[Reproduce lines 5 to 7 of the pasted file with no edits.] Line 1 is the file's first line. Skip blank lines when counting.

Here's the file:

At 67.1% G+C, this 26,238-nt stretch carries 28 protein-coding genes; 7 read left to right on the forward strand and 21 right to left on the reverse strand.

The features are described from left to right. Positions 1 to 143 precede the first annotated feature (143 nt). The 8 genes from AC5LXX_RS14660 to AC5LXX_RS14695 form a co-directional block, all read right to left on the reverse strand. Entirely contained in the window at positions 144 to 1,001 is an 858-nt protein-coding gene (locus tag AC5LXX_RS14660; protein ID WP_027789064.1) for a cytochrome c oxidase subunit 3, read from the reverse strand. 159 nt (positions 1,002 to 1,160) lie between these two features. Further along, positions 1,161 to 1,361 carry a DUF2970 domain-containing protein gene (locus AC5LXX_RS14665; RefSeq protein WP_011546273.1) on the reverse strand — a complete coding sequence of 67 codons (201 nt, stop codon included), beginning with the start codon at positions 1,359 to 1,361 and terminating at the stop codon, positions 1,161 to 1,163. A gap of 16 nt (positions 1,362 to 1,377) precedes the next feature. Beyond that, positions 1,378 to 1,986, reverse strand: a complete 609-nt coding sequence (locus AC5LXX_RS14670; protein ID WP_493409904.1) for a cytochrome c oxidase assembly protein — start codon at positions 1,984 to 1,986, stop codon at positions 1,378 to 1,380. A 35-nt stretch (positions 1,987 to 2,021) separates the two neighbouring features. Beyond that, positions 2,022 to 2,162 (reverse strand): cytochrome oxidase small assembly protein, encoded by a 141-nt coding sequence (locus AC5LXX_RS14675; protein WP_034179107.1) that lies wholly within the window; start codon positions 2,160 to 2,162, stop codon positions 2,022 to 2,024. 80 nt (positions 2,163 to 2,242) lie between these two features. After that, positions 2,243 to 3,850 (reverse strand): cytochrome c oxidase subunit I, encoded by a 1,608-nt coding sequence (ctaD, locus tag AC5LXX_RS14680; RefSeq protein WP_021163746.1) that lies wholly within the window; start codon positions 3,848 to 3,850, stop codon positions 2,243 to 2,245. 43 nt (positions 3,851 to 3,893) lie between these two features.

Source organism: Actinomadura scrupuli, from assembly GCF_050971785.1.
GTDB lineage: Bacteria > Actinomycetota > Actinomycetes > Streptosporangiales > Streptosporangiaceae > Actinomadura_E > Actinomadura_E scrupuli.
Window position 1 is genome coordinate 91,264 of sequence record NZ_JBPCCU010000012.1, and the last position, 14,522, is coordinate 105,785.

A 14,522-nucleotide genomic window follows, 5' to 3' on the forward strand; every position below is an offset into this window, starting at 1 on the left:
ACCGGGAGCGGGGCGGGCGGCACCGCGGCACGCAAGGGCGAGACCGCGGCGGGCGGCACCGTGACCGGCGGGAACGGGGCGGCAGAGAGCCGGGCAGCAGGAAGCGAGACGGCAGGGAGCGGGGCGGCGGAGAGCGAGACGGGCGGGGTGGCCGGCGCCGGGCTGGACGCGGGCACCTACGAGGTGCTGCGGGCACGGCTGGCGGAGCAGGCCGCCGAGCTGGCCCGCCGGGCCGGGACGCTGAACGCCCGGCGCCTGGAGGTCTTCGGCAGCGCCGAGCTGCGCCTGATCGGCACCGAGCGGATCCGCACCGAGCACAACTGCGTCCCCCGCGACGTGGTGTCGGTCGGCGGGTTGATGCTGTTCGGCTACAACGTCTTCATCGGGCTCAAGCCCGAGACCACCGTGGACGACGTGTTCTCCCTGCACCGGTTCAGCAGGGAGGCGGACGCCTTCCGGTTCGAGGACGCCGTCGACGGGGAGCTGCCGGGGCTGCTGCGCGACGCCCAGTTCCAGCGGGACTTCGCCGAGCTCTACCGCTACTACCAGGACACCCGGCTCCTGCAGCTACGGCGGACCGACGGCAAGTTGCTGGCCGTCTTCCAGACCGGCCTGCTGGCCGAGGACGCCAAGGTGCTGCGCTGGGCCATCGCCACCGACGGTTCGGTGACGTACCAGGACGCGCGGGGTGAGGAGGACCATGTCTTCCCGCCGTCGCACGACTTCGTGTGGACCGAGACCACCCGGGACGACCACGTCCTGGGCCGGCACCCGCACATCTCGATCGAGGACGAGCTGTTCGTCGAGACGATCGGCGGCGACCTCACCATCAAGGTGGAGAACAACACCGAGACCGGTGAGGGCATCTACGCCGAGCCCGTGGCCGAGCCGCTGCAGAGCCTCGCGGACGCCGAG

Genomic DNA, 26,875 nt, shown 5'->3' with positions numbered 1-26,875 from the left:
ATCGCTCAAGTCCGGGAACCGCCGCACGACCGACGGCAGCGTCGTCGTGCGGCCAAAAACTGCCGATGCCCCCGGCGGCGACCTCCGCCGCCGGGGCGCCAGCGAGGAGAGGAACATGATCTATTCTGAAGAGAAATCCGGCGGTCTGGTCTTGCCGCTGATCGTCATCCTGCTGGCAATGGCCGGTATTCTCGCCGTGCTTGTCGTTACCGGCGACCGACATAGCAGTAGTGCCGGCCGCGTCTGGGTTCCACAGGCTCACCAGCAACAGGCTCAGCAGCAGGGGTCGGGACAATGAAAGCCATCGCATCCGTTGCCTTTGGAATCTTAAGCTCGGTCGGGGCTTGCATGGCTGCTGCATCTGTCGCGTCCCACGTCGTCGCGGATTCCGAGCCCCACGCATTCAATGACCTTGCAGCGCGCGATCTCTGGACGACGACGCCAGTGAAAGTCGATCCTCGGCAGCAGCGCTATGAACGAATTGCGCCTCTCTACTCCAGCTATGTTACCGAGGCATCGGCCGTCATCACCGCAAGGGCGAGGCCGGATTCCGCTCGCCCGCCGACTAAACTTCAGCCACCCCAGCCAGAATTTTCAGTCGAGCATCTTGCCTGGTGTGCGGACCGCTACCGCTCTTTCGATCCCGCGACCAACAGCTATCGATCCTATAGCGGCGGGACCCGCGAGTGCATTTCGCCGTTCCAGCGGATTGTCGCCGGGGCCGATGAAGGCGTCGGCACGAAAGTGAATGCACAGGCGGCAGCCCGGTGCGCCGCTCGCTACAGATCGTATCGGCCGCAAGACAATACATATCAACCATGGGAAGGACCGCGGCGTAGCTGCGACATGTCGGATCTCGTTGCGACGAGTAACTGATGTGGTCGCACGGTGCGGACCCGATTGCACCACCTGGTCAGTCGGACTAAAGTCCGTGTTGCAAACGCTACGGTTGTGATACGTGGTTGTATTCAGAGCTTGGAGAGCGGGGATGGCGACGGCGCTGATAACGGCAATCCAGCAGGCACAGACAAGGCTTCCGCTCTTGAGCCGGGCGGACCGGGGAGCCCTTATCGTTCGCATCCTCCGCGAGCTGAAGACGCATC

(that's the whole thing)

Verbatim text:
Window position 1 is genome coordinate 91,264 of sequence record NZ_JBPCCU010000012.1, and the last position, 14,522, is coordinate 105,785.

A 14,522-nucleotide genomic window follows, 5' to 3' on the forward strand; every position below is an offset into this window, starting at 1 on the left:
ACCGGGAGCGGGGCGGGCGGCACCGCGGCACGCAAGGGCGAGACCGCGGCGGGCGGCACCGTGACCGGCGGGAACGGGGCGGCAGAGAGCCGGGCAGCAGGAAGCGAGACGGCAGGGAGCGGGGCGGCGGAGAGCGAGACGGGCGGGGTGGCCGGCGCCGGGCTGGACGCGGGCACCTACGAGGTGCTGCGGGCACGGCTGGCGGAGCAGGCCGCCGAGCTGGCCCGCCGGGCCGGGACGCTGAACGCCCGGCGCCTGGAGGTCTTCGGCAGCGCCGAGCTGCGCCTGATCGGCACCGAGCGGATCCGCACCGAGCACAACTGCGTCCCCCGCGACGTGGTGTCGGTCGGCGGGTTGATGCTGTTCGGCTACAACGTCTTCATCGGGCTCAAGCCCGAGACCACCGTGGACGACGTGTTCTCCCTGCACCGGTTCAGCAGGGAGGCGGACGCCTTCCGGTTCGAGGACGCCGTCGACGGGGAGCTGCCGGGGCTGCTGCGCGACGCCCAGTTCCAGCGGGACTTCGCCGAGCTCTACCGCTACTACCAGGACACCCGGCTCCTGCAGCTACGGCGGACCGACGGCAAGTTGCTGGCCGTCTTCCAGACCGGCCTGCTGGCCGAGGACGCCAAGGTGCTGCGCTGGGCCATCGCCACCGACGGTTCGGTGACGTACCAGGACGCGCGGGGTGAGGAGGACCATGTCTTCCCGCCGTCGCACGACTTCGTGTGGACCGAGACCACCCGGGACGACCACGTCCTGGGCCGGCACCCGCACATCTCGATCGAGGACGAGCTGTTCGTCGAGACGATCGGCGGCGACCTCACCATCAAGGTGGAGAACAACACCGAGACCGGTGAGGGCATCTACGCCGAGCCCGTGGCCGAGCCGCTGCAGAGCCTCGCGGACGCCGAG